When assessing what damages should be awarded for income representing “lost years”, the Court of Appeal has held in Head v The Culver Heating Co Ltd that courts must assess the value of the earnings or earning capacity which the claimant personally has lost and not just dividend or investment earnings that continue to be paid out.

Basic facts 

Mr Head, the managing director of his own heating and ventilation firm, Essex Mechanical Services Limited (EMSL), was negligently exposed to asbestos when he was an apprentice heating engineer from 1974 to 1979 at Culver Heating Co Ltd. In March 2018 he was diagnosed with mesothelioma and died of the disease in late 2019. 

Before his death, Mr Head lodged a claim for damages against Culver. Although the parties did not disagree on many of the items, there were very far apart on the principal issue - what damages should be awarded for income representing "lost years" - a reference to the years he would have worked had he not been terminally ill. It was accepted that he had intended to work until he was 75, albeit on a part-time basis from the age of 65. 

Mr Head estimated this loss to be just over £4,421,683. Culver, on the other hand, estimated it to be nil on the basis that there was no reason to suppose that EMSL would not remain profitable after his death which would mean his estate would continue to receive the dividend income from the shares that he held with his wife after his death. In addition, as his personal living expenses exceeded his salary income, there could not be any loss on that basis.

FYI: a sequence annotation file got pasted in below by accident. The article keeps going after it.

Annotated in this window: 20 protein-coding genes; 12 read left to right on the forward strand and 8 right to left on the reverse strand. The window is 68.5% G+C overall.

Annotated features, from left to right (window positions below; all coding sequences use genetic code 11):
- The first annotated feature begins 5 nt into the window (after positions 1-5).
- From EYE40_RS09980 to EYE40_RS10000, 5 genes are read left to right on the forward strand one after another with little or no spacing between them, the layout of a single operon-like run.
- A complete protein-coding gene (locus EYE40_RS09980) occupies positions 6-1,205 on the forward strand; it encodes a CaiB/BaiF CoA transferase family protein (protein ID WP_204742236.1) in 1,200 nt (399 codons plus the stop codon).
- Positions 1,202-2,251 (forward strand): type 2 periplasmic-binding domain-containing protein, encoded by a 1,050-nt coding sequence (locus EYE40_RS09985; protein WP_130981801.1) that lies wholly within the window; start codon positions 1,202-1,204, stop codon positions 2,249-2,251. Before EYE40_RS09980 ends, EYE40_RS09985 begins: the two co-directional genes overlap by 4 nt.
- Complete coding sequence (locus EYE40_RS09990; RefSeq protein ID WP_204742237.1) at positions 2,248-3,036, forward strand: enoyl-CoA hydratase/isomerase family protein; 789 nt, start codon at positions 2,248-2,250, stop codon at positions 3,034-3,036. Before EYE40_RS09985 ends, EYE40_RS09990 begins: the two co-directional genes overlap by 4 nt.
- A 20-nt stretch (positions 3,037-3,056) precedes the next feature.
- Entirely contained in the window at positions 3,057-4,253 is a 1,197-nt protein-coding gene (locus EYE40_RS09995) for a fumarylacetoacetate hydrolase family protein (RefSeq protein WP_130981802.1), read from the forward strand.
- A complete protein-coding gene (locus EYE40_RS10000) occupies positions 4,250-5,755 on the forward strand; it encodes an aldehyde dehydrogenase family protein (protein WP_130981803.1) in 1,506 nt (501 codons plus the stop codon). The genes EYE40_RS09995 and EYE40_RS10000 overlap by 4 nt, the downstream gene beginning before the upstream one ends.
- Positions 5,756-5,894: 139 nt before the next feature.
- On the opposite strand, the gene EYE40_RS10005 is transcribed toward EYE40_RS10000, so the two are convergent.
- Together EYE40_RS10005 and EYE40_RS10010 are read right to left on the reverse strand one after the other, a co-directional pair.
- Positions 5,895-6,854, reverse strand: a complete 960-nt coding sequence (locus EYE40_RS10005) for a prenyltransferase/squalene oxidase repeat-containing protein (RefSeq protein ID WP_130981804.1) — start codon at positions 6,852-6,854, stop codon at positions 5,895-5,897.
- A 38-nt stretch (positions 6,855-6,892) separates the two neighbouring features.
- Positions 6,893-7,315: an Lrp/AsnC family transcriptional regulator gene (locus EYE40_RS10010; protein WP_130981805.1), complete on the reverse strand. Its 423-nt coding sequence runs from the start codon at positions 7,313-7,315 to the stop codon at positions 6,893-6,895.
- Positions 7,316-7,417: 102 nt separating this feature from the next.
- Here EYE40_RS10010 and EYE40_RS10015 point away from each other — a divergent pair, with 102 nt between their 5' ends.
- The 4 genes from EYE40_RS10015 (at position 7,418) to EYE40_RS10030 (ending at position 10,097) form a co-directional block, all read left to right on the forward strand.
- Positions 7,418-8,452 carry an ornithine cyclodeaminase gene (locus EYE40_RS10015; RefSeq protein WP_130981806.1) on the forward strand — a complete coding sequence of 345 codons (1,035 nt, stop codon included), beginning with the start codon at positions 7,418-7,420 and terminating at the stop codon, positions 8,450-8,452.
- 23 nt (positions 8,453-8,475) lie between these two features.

High Court decision 

The High Court agreed with Culver that the loss was nil. Based on the decision in Adsett v West,  the judge held that the real distinction was “not between earned income and income from capital but from income which is lost on death and income which survives death". As the income generated by the business would continue after his death, it could not be said that there had been a loss. 

The judge initially refused permission to appeal the decision, but the Court of Appeal granted permission to avoid a “real injustice” to Mr Head’s estate. 

Decision of Court of Appeal 

Agreeing with the judge in Adsett, the Court of Appeal held that the distinction to be drawn was between loss of earnings from work and loss of income from investments. It follows that, if someone suffering from mesothelioma retired from work before they were diagnosed, they would not be able to claim for loss of future earnings. 

However, Mr Head had clearly not done that. Instead, he was and would have remained for some time the “driving force” within the company, as the High Court judge herself had accepted. Indeed, at the time of his death, the vast majority of the income which he and his wife received from the company was “the product of his hard work and flair, not a return on a passive investment”. 

When investigating a lost years’ claim, courts must therefore assess the value of the earnings or earning capacity which the claimant has personally lost. As Mr Head had clearly lost out on future earnings and would have to be replaced, it was irrelevant that the company was likely to continue to be profitable. 

The Court therefore allowed the appeal and remitted the case to the High Court for an assessment of the damages owing to his estate.